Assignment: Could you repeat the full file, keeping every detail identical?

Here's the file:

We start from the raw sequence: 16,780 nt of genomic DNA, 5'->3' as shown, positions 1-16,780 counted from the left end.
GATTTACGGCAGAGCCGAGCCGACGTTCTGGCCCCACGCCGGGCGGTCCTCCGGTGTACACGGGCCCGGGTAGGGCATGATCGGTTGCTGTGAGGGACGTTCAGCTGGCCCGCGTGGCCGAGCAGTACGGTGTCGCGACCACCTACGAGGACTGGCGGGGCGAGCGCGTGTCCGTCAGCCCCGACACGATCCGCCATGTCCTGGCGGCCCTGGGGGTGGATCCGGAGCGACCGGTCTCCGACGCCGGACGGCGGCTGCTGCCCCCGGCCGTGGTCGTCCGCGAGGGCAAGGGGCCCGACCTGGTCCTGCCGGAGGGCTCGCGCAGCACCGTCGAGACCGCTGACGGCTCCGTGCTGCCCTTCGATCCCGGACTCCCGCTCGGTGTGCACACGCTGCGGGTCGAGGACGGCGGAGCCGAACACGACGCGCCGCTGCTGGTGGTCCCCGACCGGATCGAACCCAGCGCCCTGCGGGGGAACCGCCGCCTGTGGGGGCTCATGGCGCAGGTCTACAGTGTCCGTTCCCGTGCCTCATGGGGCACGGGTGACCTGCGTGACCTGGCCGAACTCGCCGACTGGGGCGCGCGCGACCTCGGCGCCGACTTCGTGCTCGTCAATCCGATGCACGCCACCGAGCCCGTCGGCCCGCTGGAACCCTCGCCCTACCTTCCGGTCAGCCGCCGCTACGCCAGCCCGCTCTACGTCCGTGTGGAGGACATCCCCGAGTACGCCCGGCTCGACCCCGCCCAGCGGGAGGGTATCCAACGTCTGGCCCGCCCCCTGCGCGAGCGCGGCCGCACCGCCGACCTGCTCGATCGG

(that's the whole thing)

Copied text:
We start from the raw sequence: 16,780 nt of genomic DNA, 5'->3' as shown, positions 1-16,780 counted from the left end.
GATTTACGGCAGAGCCGAGCCGACGTTCTGGCCCCACGCCGGGCGGTCCTCCGGTGTACACGGGCCCGGGTAGGGCATGATCGGTTGCTGTGAGGGACGTTCAGCTGGCCCGCGTGGCCGAGCAGTACGGTGTCGCGACCACCTACGAGGACTGGCGGGGCGAGCGCGTGTCCGTCAGCCCCGACACGATCCGCCATGTCCTGGCGGCCCTGGGGGTGGATCCGGAGCGACCGGTCTCCGACGCCGGACGGCGGCTGCTGCCCCCGGCCGTGGTCGTCCGCGAGGGCAAGGGGCCCGACCTGGTCCTGCCGGAGGGCTCGCGCAGCACCGTCGAGACCGCTGACGGCTCCGTGCTGCCCTTCGATCCCGGACTCCCGCTCGGTGTGCACACGCTGCGGGTCGAGGACGGCGGAGCCGAACACGACGCGCCGCTGCTGGTGGTCCCCGACCGGATCGAACCCAGCGCCCTGCGGGGGAACCGCCGCCTGTGGGGGCTCATGGCGCAGGTCTACAGTGTCCGTTCCCGTGCCTCATGGGGCACGGGTGACCTGCGTGACCTGGCCGAACTCGCCGACTGGGGCGCGCGCGACCTCGGCGCCGACTTCGTGCTCGTCAATCCGATGCACGCCACCGAGCCCGTCGGCCCGCTGGAACCCTCGCCCTACCTTCCGGTCAGCCGCCGCTACGCCAGCCCGCTCTACGTCCGTGTGGAGGACATCCCCGAGTACGCCCGGCTCGACCCCGCCCAGCGGGAGGGTATCCAACGTCTGGCCCGCCCCCTGCGCGAGCGCGGCCGCACCGCCGACCTGCTCGATCGG